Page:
With Jenae’s background in marketing and business, she expects to work more on the front end of the store. Joe is an electrical engineer. Thanks to the influence of his father, who just retired from an architecture firm, he spent his childhood remodeling and building. He will be putting his skills to work with OB Hardware.
One change they hope to make is to bring in point-of-sale and inventory systems. “This will help us and our customers by allowing us to keep everything we need in stock,” Jenae said.
Ocean Beach resident Mark Gano, owner of Preferred Restoration and a frequent shopper at OB Hardware, said he appreciates that the new owners also are local.
“I’ve met them and it’s cool that they live here and are a genuine part of the community,” he said. “The store has a great combo of hometown feel, good prices and community support. We depend on them quite a bit. Anytime I need anything, they have it.
“It’s one of the highlights of my day to pick up my products in a local shop and see smiling faces I know.”
Mitch McGinley of First Choice Business Brokers managed the sale. He said there were several offers for the business but would not go into the details of the transaction. The asking price was reported in June as $199,000.
“Mike got what he deserved for the store,” McGinley said. “It was on a very personal level that he made the decision that he did. In the end, he went with the people who live in the community, and that says everything.”
“Everyone involved with this process has shown the utmost integrity,” McGinley added. “Part of why it feels so good is that everyone involved are good, standup people. Everyone also kept the best interest of the community at heart, and that’s unique to OB. I’ve never felt that way anywhere else.”
The Kuchmans have two children — daughter Ember, 5, and son Julian, 4. They often spend family time at the beach, where Joe surfs and both he and Jenae often ride paddleboards.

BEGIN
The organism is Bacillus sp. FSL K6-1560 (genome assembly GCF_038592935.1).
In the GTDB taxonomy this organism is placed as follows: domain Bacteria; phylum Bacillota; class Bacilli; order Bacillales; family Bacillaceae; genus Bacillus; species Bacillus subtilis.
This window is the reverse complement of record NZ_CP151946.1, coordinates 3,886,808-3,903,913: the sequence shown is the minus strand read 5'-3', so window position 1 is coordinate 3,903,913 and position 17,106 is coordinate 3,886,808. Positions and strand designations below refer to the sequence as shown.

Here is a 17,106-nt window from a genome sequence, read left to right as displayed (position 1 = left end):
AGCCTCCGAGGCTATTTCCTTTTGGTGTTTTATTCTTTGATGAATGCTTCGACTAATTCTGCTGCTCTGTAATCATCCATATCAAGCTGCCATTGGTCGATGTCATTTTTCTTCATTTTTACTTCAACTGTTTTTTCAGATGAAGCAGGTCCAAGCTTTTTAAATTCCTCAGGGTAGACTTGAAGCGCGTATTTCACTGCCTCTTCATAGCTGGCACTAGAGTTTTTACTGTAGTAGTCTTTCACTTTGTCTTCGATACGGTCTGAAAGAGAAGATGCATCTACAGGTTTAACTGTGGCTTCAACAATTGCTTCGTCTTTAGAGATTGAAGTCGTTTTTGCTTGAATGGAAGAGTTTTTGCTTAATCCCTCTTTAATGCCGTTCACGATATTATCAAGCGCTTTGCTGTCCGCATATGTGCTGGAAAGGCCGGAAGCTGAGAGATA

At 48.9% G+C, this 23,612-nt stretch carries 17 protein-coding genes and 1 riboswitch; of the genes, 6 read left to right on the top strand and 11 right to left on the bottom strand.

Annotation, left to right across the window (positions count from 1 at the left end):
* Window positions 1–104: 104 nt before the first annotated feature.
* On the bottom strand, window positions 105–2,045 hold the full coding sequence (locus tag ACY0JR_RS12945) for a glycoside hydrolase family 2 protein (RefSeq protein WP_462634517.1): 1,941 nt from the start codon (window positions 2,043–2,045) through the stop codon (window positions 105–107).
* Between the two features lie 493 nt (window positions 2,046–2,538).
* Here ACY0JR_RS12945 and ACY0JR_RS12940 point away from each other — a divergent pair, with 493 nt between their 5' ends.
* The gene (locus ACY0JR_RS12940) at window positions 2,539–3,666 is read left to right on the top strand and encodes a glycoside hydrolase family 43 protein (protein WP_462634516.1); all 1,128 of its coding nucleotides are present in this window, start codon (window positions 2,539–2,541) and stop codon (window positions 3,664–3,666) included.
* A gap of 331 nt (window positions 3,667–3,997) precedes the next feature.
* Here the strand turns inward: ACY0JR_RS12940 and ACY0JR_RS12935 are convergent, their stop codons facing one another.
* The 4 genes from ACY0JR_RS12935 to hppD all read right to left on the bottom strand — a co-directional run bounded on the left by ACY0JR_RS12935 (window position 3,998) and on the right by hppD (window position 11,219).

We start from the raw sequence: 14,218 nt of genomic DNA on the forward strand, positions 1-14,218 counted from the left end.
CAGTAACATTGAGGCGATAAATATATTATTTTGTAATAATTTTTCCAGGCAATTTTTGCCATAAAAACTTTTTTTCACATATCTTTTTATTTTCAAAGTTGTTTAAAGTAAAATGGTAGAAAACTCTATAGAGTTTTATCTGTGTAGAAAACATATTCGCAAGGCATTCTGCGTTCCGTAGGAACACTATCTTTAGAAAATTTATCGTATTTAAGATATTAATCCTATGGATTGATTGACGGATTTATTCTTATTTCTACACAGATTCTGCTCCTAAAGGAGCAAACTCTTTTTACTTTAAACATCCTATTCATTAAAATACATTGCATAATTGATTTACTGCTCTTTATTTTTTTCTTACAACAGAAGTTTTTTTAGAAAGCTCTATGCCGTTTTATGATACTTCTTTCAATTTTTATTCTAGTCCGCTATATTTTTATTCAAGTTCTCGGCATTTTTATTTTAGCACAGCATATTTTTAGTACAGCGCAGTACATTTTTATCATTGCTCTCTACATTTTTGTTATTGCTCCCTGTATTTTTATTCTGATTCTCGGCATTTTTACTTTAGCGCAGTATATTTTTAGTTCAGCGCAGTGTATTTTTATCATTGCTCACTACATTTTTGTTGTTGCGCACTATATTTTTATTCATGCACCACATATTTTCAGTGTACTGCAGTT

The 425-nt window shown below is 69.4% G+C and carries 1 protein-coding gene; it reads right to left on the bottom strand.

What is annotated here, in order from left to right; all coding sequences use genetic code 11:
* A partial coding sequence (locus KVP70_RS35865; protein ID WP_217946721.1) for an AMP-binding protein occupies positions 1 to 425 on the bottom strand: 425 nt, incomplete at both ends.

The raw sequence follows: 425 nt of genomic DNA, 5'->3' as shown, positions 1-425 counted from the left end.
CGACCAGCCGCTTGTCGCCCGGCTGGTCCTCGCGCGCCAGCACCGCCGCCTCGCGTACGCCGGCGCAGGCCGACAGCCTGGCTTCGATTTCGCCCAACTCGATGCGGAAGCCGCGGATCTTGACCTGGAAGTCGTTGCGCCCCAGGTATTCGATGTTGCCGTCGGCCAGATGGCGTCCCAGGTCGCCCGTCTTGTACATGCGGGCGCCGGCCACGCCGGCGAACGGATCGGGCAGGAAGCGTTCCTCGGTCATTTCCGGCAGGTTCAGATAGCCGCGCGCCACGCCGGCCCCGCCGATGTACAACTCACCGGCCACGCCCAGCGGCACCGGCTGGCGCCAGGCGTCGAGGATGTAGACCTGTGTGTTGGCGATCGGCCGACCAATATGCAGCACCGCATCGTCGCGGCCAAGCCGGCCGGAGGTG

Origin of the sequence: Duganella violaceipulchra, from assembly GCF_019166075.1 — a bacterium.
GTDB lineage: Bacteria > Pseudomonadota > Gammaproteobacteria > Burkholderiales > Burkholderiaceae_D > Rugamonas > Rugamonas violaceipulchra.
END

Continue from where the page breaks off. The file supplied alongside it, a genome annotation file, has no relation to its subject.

“Both my husband and I love the walkability of OB, the people here, the quirkiness of the town,” Jenae said. “We want to raise our family here.”
The Kuchmans said they relish the idea of their children growing up around a business with so much history.
“I don’t know that they’ve fully grasped the concept that we actually own the store,” Jenae said with a laugh. “But they love to get seed packets every time we’re there.”
OB resident Billy DeWitt, who owns the recently opened California Wild Ales tasting room across the street from the store, said he couldn’t have built his business without OB Hardware.
A graphic designer by trade, DeWitt said he considers himself more of an artist than a contractor and often bought the wrong-size materials and faced other mishaps in the building process.
“Sometimes I was in there three times a day,” he said. “If I had to go out of town to the nearest hardware store, I’d probably still be working on the place.”
He said he previously met and worked with Joe Kuchman.
“I think the business is in good hands,” DeWitt said. “Its long history has proved it has staying power, and the OB community will not let that place fail. To those of us who live and work here, places like OB Hardware are iconic.”
That doesn’t mean customers don’t have some questions. One of the most frequently asked is about the fate of the upright piano.
The instrument, nestled among the wood stains, turnbuckles and chains for sale, may be old but is kept tuned. It’s not unusual for visitors to suddenly pop in to play a little and leave.
“Joe plays guitar and loves to jam out with our kiddos, so we’re definitely keeping the piano,” Janae said. “Mike has already given us the contacts and we will keep the Sunday afternoon concerts going.”
With his mission complete, DeEmedio said he’s eager to rejoin his family. His wife and children have already made the move to Santa Fe, N.M., so the kids could be ready for the new school year.
“It would have been a real shame to have had to close the store if we hadn’t sold it,” DeEmedio said. “Now that Joe and Jenae have stepped up, all is well with the world.”